If you’re the type of person, who likes to do things yourself, beware: tax law is not the most forgiving institution in the world, and if you make a mistake, it could be dire. While professionals can help you prepare your portfolio, or help mitigate the damage done if you mess up your portfolio if you’re planning to do it yourself, you have to be careful, or else things might not turn out well.
Let’s say you own an IRA, and you want to covert $20,000 of it into a Roth account. First, you go online and punch in the numbers. But, let’s say you accidentally type in a few extra zeros or miss a decimal point somewhere, and now you’re requesting a 2 million dollar conversion. Because of the Tax Cuts and Jobs Act, once this transaction goes through, there is no reversing it.
If an advisor made this error, it could be fixable, as it was not your fault. If you sign off on an error while preparing yourself, that’s on you though. You could appeal to the IRS, but they are notoriously fickle about what rules they bend if a mistake has been made, and even then, it could be costly (in both time and money) to try and correct it.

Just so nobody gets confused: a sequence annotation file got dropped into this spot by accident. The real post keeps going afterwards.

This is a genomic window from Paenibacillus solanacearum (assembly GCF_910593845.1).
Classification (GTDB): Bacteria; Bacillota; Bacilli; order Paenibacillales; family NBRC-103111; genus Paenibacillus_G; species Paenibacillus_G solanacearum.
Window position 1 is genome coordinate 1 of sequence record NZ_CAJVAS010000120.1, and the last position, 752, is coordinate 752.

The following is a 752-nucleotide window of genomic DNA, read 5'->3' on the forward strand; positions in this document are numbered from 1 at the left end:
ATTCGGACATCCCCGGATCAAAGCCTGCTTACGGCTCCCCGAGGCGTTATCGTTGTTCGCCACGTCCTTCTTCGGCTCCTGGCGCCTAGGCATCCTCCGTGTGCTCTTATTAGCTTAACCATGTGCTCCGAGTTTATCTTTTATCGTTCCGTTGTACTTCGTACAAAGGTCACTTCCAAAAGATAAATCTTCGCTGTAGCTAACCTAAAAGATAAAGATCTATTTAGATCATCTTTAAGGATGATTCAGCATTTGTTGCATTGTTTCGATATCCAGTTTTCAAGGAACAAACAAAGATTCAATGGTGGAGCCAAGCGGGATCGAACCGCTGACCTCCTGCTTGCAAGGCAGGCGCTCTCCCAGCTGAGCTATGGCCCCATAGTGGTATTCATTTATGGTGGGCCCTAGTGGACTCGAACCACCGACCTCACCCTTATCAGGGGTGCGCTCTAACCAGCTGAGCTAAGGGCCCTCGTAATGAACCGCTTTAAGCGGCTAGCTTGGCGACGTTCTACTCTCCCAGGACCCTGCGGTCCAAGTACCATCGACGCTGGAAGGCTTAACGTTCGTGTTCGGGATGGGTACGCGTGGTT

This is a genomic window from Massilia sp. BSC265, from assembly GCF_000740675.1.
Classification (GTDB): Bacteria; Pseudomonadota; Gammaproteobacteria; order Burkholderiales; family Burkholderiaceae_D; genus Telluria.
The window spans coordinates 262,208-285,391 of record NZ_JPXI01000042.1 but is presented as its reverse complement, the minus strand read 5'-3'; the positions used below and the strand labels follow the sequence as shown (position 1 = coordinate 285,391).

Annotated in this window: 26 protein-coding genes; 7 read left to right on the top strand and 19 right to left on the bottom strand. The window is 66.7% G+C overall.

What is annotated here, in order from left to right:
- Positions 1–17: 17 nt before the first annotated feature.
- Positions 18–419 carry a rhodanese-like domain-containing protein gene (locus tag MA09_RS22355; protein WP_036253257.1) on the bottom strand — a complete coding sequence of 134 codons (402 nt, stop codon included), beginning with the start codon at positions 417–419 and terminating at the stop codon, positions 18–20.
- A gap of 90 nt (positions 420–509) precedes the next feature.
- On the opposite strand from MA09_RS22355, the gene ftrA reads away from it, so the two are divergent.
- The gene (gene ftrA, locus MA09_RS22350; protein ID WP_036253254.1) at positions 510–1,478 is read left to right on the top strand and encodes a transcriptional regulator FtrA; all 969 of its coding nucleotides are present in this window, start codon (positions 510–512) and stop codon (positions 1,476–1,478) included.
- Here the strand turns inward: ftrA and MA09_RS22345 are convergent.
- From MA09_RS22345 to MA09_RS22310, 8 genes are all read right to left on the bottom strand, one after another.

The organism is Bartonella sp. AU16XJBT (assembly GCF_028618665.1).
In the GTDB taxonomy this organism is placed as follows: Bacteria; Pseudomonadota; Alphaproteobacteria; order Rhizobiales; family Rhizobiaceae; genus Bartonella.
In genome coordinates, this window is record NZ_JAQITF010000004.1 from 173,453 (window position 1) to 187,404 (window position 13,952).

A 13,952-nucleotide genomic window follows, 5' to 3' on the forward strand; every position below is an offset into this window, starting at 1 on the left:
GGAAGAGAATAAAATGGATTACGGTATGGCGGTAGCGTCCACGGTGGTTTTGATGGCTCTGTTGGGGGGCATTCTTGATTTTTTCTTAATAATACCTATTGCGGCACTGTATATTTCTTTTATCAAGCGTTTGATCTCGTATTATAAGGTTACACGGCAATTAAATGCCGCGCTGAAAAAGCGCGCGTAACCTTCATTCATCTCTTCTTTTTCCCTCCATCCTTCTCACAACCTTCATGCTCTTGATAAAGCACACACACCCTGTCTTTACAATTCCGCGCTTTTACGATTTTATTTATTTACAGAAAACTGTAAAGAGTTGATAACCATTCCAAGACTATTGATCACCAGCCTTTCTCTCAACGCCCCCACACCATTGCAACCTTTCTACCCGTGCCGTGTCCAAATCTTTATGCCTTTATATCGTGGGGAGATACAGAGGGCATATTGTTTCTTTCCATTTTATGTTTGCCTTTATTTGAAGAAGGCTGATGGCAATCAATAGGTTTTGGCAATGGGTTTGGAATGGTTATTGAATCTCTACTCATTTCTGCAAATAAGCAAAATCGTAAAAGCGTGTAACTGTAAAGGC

If you have talked to a financial advisor, they would’ve told you this: don’t do Roth conversions by yourself, they can not be redone if an error is made.
Or let me give you another example:
Let’s say you are enrolled in the Thrift Savings Plan. You want to take some of that money and reinvest it in an IRA. You do it yourself, paperwork and all, and in the process, you make a mistake on the forms and have failed to try and correct it with the deciding institutions.
Let’s say the box you check on those forms was for full distribution instead of just moving the money directly into that IRA. You will be required to pay taxes on that money at that time, whether you intended to distribute it or not. And it is often a losing court battle, as the TSP is just doing what you requested them to do, in writing.
If this egregious mistake was made, you should seek help from a professional immediately. Doing anything else yourself could result in more errors and more penalties. An advisor would know to take that money that was sent to you and stick it immediately into your IRA, making up for the money you had to pay in taxes by moving around other funds and investments you may have.
If you work with professionals financial advisors, you wouldn’t be liable for any of these mistakes. The best course of action is to use professionals from the get-go and avoid any headaches you may suffer as a result of ignorance or negligence.